Did Congressional Budget Office call health IT savings bunk?

While the Wall Street Journal highlighted the Orszag note, and the report, as a big stop sign for medical automation, it was in fact nothing of the kind.

Peter Orszag, director of the Congressional Budget Office, from SIEPRThe headline is the Congressional Budget Office says a claim by RAND Corp. the nation will save $77 billion through heavy use of IT in health care is bunk.

But that's not the whole story.

The CBO, a bipartisan body which helps Congress formulate policy, offers a 48-page paper on the impact of technology and a blog entry from director Peter Orszag calling the RAND study flawed.

Mr. Orszag was an economic advisor under President Clinton.(The picture is from the Stanford Institute for Economic Policy Research, where Orszag spoke in 2007.)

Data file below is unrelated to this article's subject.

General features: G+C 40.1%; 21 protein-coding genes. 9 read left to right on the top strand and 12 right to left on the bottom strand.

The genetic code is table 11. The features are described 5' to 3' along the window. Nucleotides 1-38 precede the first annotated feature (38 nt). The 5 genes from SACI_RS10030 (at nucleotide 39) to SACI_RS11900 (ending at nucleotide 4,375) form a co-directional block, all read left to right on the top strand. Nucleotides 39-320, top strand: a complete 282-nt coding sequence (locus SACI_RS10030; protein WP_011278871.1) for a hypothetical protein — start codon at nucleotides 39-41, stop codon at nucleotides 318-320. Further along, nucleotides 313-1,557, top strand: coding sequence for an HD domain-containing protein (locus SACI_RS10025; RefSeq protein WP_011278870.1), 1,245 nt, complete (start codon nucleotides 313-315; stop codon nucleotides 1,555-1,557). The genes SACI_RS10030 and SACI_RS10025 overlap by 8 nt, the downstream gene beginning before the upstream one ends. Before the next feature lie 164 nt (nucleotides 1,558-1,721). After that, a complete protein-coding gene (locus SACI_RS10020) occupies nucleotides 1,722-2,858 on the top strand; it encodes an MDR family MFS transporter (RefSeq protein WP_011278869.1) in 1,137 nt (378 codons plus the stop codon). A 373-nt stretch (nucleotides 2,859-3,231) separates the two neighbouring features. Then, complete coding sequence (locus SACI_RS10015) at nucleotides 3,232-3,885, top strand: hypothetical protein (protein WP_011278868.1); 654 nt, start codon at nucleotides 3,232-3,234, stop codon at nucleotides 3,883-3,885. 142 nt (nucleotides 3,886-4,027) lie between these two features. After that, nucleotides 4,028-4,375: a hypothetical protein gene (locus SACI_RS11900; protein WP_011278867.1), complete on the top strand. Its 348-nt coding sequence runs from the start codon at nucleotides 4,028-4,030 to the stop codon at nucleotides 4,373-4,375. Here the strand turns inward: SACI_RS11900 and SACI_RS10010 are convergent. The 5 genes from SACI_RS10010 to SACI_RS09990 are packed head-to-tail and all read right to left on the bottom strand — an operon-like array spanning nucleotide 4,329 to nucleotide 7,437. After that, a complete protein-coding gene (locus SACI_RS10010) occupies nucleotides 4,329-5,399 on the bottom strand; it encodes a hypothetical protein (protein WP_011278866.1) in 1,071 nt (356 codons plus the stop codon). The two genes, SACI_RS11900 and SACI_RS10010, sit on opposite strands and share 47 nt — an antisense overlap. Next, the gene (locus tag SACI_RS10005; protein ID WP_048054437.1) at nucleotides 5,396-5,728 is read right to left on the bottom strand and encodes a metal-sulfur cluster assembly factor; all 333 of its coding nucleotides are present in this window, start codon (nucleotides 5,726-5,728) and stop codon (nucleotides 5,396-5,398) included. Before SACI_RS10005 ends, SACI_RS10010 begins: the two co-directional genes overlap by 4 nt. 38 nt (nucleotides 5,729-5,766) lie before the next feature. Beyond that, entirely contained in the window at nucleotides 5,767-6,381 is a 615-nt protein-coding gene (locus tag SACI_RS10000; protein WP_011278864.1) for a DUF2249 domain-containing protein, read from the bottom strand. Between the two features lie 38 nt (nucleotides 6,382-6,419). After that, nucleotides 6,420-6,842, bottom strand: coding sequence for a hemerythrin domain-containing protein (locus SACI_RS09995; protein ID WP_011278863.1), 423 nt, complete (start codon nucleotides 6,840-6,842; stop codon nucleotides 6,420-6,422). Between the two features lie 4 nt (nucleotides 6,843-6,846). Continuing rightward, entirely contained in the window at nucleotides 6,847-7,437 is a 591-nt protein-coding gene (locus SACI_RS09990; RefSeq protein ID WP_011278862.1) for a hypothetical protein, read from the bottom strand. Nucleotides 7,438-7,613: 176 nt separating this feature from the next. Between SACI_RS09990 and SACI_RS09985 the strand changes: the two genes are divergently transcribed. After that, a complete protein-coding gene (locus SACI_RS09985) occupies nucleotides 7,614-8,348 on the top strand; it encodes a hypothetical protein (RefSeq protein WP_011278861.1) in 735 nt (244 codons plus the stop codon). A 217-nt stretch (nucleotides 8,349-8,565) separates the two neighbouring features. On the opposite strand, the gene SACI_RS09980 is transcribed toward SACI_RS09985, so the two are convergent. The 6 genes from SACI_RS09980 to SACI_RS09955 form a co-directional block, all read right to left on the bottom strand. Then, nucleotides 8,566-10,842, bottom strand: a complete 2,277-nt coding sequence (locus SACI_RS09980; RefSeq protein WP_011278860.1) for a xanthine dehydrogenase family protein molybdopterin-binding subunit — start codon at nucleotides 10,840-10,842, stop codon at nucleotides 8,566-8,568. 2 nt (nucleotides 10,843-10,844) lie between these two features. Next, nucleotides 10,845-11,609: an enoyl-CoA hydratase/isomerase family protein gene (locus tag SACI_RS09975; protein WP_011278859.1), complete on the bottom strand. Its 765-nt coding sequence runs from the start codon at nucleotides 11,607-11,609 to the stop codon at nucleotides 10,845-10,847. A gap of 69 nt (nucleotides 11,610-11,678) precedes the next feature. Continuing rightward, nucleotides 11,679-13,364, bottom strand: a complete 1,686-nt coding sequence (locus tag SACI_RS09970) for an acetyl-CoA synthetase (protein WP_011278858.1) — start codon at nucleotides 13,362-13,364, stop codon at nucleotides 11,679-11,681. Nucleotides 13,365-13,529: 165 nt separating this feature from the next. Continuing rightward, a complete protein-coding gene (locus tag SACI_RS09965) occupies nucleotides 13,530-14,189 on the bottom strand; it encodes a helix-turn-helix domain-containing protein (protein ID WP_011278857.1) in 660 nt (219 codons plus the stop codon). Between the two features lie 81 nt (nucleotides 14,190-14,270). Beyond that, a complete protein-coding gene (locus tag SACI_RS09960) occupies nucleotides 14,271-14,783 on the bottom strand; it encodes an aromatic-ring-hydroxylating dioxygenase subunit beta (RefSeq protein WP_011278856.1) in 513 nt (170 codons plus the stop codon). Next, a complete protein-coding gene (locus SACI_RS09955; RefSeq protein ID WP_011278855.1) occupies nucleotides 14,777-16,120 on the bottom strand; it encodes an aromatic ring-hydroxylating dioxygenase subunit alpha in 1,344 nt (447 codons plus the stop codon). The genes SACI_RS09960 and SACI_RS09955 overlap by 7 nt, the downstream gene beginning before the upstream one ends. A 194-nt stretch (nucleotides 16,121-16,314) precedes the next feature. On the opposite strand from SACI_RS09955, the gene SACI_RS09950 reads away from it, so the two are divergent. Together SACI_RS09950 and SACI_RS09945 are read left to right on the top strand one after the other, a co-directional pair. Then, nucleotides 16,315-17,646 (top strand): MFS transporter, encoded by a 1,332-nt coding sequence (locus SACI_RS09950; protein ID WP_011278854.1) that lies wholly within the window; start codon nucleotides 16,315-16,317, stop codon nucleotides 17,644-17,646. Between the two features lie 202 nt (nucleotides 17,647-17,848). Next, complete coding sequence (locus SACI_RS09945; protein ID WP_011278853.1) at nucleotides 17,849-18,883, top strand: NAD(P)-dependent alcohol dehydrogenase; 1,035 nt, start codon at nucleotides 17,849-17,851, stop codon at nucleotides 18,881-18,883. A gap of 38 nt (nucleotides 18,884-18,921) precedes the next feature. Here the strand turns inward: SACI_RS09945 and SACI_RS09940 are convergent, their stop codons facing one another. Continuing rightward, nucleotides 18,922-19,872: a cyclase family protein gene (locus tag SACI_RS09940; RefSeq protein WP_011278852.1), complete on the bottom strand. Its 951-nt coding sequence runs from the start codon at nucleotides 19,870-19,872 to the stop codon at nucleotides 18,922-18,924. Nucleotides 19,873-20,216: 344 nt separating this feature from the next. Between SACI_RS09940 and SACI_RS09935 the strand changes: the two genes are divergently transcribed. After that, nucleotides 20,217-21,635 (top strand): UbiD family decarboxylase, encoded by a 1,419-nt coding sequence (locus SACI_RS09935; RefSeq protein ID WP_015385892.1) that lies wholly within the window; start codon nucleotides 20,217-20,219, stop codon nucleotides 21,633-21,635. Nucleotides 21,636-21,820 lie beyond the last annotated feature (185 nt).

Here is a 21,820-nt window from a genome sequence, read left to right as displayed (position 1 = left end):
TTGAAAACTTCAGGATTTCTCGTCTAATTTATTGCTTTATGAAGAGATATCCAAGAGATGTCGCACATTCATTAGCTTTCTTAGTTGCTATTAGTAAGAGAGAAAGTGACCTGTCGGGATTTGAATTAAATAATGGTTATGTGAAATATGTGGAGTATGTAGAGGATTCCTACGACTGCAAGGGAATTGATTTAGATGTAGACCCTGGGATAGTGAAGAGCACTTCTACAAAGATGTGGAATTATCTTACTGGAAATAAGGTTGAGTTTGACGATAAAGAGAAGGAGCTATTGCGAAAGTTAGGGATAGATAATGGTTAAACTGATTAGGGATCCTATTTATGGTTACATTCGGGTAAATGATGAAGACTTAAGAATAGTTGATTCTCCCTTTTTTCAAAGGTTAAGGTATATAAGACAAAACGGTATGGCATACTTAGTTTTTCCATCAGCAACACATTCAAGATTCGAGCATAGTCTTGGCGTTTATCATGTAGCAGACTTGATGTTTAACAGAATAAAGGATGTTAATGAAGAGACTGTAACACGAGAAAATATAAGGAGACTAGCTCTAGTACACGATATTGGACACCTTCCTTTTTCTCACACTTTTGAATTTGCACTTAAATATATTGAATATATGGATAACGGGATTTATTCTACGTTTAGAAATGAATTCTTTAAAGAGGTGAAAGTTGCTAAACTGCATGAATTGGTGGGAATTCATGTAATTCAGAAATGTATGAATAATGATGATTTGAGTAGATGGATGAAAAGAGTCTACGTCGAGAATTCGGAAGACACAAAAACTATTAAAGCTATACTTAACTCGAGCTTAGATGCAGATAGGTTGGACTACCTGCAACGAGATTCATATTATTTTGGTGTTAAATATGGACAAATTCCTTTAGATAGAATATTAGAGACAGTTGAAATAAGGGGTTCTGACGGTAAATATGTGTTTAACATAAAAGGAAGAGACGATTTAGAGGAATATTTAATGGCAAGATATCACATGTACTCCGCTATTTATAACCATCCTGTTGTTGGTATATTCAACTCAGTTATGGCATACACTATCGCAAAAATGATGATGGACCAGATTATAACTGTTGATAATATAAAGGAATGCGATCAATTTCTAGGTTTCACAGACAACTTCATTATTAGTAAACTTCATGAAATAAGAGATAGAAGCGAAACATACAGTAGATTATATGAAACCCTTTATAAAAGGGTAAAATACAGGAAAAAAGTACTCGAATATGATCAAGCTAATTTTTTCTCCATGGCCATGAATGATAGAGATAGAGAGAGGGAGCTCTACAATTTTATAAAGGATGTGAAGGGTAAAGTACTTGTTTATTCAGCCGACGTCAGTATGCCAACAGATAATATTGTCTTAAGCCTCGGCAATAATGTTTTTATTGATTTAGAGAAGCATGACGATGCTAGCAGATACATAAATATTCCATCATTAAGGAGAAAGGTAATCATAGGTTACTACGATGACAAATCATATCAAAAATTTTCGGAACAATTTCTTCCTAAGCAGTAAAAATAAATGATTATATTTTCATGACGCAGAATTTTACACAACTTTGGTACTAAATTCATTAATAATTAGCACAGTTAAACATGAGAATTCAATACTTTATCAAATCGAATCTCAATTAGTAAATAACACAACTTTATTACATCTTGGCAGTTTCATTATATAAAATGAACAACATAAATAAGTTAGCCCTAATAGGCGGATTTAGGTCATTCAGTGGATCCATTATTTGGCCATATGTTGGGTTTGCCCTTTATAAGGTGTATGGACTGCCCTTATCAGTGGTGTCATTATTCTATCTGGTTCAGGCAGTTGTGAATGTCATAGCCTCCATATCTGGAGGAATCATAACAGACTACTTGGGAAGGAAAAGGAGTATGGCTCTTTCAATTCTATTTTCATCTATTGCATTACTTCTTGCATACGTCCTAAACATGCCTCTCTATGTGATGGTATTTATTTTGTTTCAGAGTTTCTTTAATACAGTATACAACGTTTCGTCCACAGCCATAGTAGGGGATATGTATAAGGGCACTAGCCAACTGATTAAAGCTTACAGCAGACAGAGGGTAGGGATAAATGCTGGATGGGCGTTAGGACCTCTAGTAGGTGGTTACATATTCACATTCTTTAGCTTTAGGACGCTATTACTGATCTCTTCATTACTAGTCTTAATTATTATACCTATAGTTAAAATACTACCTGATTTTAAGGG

In his blog post, Orszag notes that the RAND figure only compared claims of complete automation with a 2004 baseline, and did not allow for natural uptake of technology.

But in some ways, the report notes, the impacts may be underestimated:

By making clinical data easier to collect and analyze, health IT systems could support rigorous studies to compare the effectiveness and cost of different treatments for a given disease or condition.

While the Wall Street Journal highlighted the Orszag note, and the report, as a big stop sign for medical automation, it was in fact nothing of the kind.

The report notes that the U.S. lags other countries in automation, and that automation can collect savings in areas beyond computing, measuring the performance of outside vendors, for instance.

This is what happens when you over-simplify something to engage in a political hit. You wind up worrying about alligators and forgetting that the idea here is to drain the swamp.

There are serious benefits beyond mere dollars and cents for automation, even though the bottom line is seen by policymakers as the bottom line.